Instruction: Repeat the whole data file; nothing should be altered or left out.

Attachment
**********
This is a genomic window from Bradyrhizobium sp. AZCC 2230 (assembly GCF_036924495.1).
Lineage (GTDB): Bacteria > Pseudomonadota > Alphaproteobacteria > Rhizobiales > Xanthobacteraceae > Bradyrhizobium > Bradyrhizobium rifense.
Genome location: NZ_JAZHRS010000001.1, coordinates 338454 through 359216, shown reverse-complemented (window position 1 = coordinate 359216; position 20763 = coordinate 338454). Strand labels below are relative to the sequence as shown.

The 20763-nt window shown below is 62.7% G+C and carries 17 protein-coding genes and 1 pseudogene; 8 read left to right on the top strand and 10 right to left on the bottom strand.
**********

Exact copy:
This is a genomic window from Bradyrhizobium sp. AZCC 2230 (assembly GCF_036924495.1).
Lineage (GTDB): Bacteria > Pseudomonadota > Alphaproteobacteria > Rhizobiales > Xanthobacteraceae > Bradyrhizobium > Bradyrhizobium rifense.
Genome location: NZ_JAZHRS010000001.1, coordinates 338454 through 359216, shown reverse-complemented (window position 1 = coordinate 359216; position 20763 = coordinate 338454). Strand labels below are relative to the sequence as shown.

The 20763-nt window shown below is 62.7% G+C and carries 17 protein-coding genes and 1 pseudogene; 8 read left to right on the top strand and 10 right to left on the bottom strand.